rules, in themselves, are enough to baffle anybody with an orderly mind. The
game launched its popularity with simple restrictives like five players to a
side and don't step outside the marked lines. Now it is a confounding jumble of
personal fouls, traveling fouls, dribbling fouls, whistles, buzzers and bonuses
for injured innocence.
It was not much
overdrawn when somebody once said that the basketball people scribble new rules
with a pen in each hand for fear of being caught up with. What was permitted
last year is this year's foul. In the pro league, even last night's rule book
is apt to be outmoded, with President Maurice Podoloff ordering revisions at
any hour he can get his referees on the telephone.
The pros' mania
for changing the rules cropped up again in October when two new rules governing
foul shots were adopted. There is actually the stipulation that one of the new
rules would be considered official only during an allotted one-month tryout—a
sort of rookie rule, as it were.
The other new rule
of the pros deals with double fouls and now provides for a jump ball between
the centers of the two teams. But wait. Identifying the centers apparently is
not so simple in this modern age of basketball, because the rule takes care to
spell out "If a dispute arises as to who is center of a team, it shall be
resolved by the referees."
place tags have gone from the game. Every position is now so freewheeling that
the centers, guards and forwards can be positively identified as such only by
lip tattoo. It amounts to basketball's for-real version of the "Who's on
First?" vaudeville routine of Abbott and Costello.
To add to the
confusion, the colleges a few years back introduced a queer something called
the "one-and-one" foul. The bright minds who thought that one up should
be cited for deportation as saboteurs of the American way of life.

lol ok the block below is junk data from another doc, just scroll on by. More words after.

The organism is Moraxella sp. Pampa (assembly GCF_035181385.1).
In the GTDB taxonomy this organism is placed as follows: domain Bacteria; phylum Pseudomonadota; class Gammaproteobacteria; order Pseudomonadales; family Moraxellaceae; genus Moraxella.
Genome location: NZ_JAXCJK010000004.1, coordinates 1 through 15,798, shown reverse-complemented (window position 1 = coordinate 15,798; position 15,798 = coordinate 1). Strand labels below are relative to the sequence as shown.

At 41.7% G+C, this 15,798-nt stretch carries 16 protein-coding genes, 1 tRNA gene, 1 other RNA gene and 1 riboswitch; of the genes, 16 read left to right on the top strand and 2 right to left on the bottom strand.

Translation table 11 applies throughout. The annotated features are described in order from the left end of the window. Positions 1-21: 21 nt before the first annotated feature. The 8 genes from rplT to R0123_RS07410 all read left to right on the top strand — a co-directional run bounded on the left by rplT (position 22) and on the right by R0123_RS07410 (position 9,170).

flabbergasting to know that the one-and-one foul, which is awarded victims of
aggression, is sometimes two foul shots, sometimes one, depending on the
inaccuracy of the man on the free-throw line. If he sinks his first free shot,
he is deemed to have exacted the offender's debt to basketball society and the
referee says that's all.
But if the fouled
citizen misses his first free throw, he is now entitled to take another,
honest. Failure is rewarded, success is penalized. It is George Orwell's 1984
in action. Black is white, Truth is false. Love is hate, and Big Brother
Referee is always present.
The pros have
gimmicked it up even more. Now there is a something extra called a bonus free
throw. That goes to the aggrieved team if the fouls by the other side total as
many as seven in any period. The spectator without a Comptometer is lost, and
only certified public accountants can follow the scoring, except when the board
lights up like a jackpot-hit machine.
In what exact year
basketball began to go sour as a game cannot be precisely determined here, but
there had to be alarm on a certain night in 1949. That was when one man, Paul
Arizin, of Villanova, scored 85 points in one game. To the basketball
fundamentalists, that was as disgraceful as it was remarkable.